SILVIS, Ill. — Don't let the clubs fool you. The name of this game, is family.
At every John Deere Classic, the CEO of Deere & Company plays a Wednesday pro-am round of golf with the previous year's tournament champion. But for the past two years, CEO John May has chosen to caddy instead, giving his spot up to one of his employees.
This year, the honor of playing with the pros (with the pressure of having your boss caddy for you) went to John Deere employee Joel Oltman. The 15-year Deere worker grew up around the Quad Cities and has played golf since he was 8 years old.
But playing in the pro-am was certainly a once-in-a-lifetime opportunity.
"John May personally called me to invite me to take the tee for him," said Oltman. "I've never been inside the ropes, haven't had my name announced with a lot of people watching, but I know most of them will be friends and family."
And that statement couldn't be more truthful. Out of the crowd watching Oltman tee off during the classic, nine pairs of eyes shone a little brighter than the rest.
"All eight of my kids and my wife are here. They're all here to support me and enjoy the day," said Oltman.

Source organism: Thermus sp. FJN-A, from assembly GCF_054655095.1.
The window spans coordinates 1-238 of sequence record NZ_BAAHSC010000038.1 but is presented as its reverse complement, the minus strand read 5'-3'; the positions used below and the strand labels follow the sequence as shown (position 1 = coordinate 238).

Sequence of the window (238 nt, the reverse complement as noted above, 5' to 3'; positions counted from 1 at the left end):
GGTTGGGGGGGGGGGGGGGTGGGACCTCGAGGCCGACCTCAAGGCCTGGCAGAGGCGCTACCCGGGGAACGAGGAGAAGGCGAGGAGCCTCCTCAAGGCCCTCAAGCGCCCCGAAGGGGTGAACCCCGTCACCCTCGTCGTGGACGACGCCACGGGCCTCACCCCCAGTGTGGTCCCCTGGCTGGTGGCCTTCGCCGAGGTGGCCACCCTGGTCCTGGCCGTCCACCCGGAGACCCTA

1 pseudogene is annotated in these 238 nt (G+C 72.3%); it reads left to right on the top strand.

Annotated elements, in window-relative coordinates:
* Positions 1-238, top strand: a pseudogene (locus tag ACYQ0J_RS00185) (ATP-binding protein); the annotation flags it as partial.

You read that right. Eight kids, with ages ranging from 22 years old to nearly 2.
Anthony, Noah, Sophia, Madeline, Zelle, Isaac, Justin and Ambrose spent the day following their father through all 18 holes at TPC Deere Run - a feat they'd never attempted before.
While not all of his children enjoy playing the game themselves, some of them do love hitting the greens with their dad, especially middle son Isaac.
"A lot of family history here," Theresa Oltman laughed. "This is all an experience! We have two carts and the double stroller."
Husband and wife for 19 years, the Oltmans met while working at JCPenney in high school. Now, the two say they're open to life and trying to live it to the fullest.
And while dad focused on the game, his kids (mostly) focused on him, watching their father play on one of golf's biggest stages.
"They're my biggest fans," gushed Joel. "They know what a good shot and a bad shot is and they're rooting me on."